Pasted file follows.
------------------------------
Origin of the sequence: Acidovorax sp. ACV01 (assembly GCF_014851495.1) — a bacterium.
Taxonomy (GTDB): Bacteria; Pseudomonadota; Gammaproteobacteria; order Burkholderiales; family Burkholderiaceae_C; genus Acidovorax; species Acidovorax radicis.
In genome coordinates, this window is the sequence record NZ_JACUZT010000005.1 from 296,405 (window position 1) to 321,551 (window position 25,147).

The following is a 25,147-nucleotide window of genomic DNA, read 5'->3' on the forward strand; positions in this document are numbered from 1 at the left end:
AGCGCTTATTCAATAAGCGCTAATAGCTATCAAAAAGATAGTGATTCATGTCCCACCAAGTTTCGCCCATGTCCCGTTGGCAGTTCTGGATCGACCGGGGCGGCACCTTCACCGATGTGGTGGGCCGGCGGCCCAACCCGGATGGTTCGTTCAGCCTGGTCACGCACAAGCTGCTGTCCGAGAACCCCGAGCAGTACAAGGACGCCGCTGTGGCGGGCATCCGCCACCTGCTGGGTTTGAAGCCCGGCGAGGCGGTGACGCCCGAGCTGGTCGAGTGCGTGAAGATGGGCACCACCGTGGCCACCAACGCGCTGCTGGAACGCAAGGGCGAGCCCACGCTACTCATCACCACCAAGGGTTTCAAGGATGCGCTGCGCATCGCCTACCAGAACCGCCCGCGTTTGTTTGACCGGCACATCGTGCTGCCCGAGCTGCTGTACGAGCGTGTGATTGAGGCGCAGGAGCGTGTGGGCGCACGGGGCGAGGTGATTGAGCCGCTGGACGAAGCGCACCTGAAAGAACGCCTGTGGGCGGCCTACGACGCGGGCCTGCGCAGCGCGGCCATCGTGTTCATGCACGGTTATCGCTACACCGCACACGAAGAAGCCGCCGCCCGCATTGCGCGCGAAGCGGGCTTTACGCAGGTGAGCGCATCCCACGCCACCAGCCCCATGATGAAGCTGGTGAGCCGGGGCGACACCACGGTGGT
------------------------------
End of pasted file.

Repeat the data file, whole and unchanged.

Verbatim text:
Origin of the sequence: Acidovorax sp. ACV01 (assembly GCF_014851495.1) — a bacterium.
Taxonomy (GTDB): Bacteria; Pseudomonadota; Gammaproteobacteria; order Burkholderiales; family Burkholderiaceae_C; genus Acidovorax; species Acidovorax radicis.
In genome coordinates, this window is the sequence record NZ_JACUZT010000005.1 from 296,405 (window position 1) to 321,551 (window position 25,147).

The following is a 25,147-nucleotide window of genomic DNA, read 5'->3' on the forward strand; positions in this document are numbered from 1 at the left end:
AGCGCTTATTCAATAAGCGCTAATAGCTATCAAAAAGATAGTGATTCATGTCCCACCAAGTTTCGCCCATGTCCCGTTGGCAGTTCTGGATCGACCGGGGCGGCACCTTCACCGATGTGGTGGGCCGGCGGCCCAACCCGGATGGTTCGTTCAGCCTGGTCACGCACAAGCTGCTGTCCGAGAACCCCGAGCAGTACAAGGACGCCGCTGTGGCGGGCATCCGCCACCTGCTGGGTTTGAAGCCCGGCGAGGCGGTGACGCCCGAGCTGGTCGAGTGCGTGAAGATGGGCACCACCGTGGCCACCAACGCGCTGCTGGAACGCAAGGGCGAGCCCACGCTACTCATCACCACCAAGGGTTTCAAGGATGCGCTGCGCATCGCCTACCAGAACCGCCCGCGTTTGTTTGACCGGCACATCGTGCTGCCCGAGCTGCTGTACGAGCGTGTGATTGAGGCGCAGGAGCGTGTGGGCGCACGGGGCGAGGTGATTGAGCCGCTGGACGAAGCGCACCTGAAAGAACGCCTGTGGGCGGCCTACGACGCGGGCCTGCGCAGCGCGGCCATCGTGTTCATGCACGGTTATCGCTACACCGCACACGAAGAAGCCGCCGCCCGCATTGCGCGCGAAGCGGGCTTTACGCAGGTGAGCGCATCCCACGCCACCAGCCCCATGATGAAGCTGGTGAGCCGGGGCGACACCACGGTGGT